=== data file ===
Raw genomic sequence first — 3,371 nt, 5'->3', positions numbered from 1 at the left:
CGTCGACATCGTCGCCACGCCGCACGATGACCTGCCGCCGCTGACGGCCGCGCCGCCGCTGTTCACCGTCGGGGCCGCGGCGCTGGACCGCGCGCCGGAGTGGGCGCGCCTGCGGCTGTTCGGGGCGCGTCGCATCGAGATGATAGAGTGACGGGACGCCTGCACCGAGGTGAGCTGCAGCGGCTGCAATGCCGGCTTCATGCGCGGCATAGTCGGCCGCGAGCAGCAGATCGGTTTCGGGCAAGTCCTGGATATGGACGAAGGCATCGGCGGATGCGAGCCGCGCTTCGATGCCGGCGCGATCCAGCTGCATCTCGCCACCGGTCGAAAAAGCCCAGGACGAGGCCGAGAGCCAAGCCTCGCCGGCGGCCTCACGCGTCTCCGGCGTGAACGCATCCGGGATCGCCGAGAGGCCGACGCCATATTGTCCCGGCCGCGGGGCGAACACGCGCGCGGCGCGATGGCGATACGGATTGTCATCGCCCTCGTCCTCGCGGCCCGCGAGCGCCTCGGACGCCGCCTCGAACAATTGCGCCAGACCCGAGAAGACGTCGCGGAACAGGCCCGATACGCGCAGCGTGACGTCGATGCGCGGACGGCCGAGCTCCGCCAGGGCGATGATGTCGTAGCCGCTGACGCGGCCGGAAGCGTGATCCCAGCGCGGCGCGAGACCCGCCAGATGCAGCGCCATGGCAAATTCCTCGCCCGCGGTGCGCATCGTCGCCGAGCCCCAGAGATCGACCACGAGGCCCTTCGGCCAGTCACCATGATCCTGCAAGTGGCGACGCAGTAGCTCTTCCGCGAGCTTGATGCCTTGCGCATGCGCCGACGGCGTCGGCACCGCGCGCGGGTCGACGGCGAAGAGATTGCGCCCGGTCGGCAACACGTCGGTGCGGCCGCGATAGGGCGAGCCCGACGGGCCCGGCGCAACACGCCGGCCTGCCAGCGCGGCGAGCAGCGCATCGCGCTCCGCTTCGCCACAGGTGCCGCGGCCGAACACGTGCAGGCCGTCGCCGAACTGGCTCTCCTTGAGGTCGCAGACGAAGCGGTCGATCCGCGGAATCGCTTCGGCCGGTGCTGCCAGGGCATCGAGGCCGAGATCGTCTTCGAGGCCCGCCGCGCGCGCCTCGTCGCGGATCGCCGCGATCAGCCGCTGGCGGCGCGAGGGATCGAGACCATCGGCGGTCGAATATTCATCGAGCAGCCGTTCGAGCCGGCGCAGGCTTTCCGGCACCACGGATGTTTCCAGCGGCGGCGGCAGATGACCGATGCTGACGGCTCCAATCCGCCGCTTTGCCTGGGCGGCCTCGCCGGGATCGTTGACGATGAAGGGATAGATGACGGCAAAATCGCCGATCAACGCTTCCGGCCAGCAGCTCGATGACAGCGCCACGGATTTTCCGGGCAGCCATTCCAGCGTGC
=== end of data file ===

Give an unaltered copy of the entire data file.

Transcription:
Raw genomic sequence first — 3,371 nt, 5'->3', positions numbered from 1 at the left:
CGTCGACATCGTCGCCACGCCGCACGATGACCTGCCGCCGCTGACGGCCGCGCCGCCGCTGTTCACCGTCGGGGCCGCGGCGCTGGACCGCGCGCCGGAGTGGGCGCGCCTGCGGCTGTTCGGGGCGCGTCGCATCGAGATGATAGAGTGACGGGACGCCTGCACCGAGGTGAGCTGCAGCGGCTGCAATGCCGGCTTCATGCGCGGCATAGTCGGCCGCGAGCAGCAGATCGGTTTCGGGCAAGTCCTGGATATGGACGAAGGCATCGGCGGATGCGAGCCGCGCTTCGATGCCGGCGCGATCCAGCTGCATCTCGCCACCGGTCGAAAAAGCCCAGGACGAGGCCGAGAGCCAAGCCTCGCCGGCGGCCTCACGCGTCTCCGGCGTGAACGCATCCGGGATCGCCGAGAGGCCGACGCCATATTGTCCCGGCCGCGGGGCGAACACGCGCGCGGCGCGATGGCGATACGGATTGTCATCGCCCTCGTCCTCGCGGCCCGCGAGCGCCTCGGACGCCGCCTCGAACAATTGCGCCAGACCCGAGAAGACGTCGCGGAACAGGCCCGATACGCGCAGCGTGACGTCGATGCGCGGACGGCCGAGCTCCGCCAGGGCGATGATGTCGTAGCCGCTGACGCGGCCGGAAGCGTGATCCCAGCGCGGCGCGAGACCCGCCAGATGCAGCGCCATGGCAAATTCCTCGCCCGCGGTGCGCATCGTCGCCGAGCCCCAGAGATCGACCACGAGGCCCTTCGGCCAGTCACCATGATCCTGCAAGTGGCGACGCAGTAGCTCTTCCGCGAGCTTGATGCCTTGCGCATGCGCCGACGGCGTCGGCACCGCGCGCGGGTCGACGGCGAAGAGATTGCGCCCGGTCGGCAACACGTCGGTGCGGCCGCGATAGGGCGAGCCCGACGGGCCCGGCGCAACACGCCGGCCTGCCAGCGCGGCGAGCAGCGCATCGCGCTCCGCTTCGCCACAGGTGCCGCGGCCGAACACGTGCAGGCCGTCGCCGAACTGGCTCTCCTTGAGGTCGCAGACGAAGCGGTCGATCCGCGGAATCGCTTCGGCCGGTGCTGCCAGGGCATCGAGGCCGAGATCGTCTTCGAGGCCCGCCGCGCGCGCCTCGTCGCGGATCGCCGCGATCAGCCGCTGGCGGCGCGAGGGATCGAGACCATCGGCGGTCGAATATTCATCGAGCAGCCGTTCGAGCCGGCGCAGGCTTTCCGGCACCACGGATGTTTCCAGCGGCGGCGGCAGATGACCGATGCTGACGGCTCCAATCCGCCGCTTTGCCTGGGCGGCCTCGCCGGGATCGTTGACGATGAAGGGATAGATGACGGCAAAATCGCCGATCAACGCTTCCGGCCAGCAGCTCGATGACAGCGCCACGGATTTTCCGGGCAGCCATTCCAGCGTGC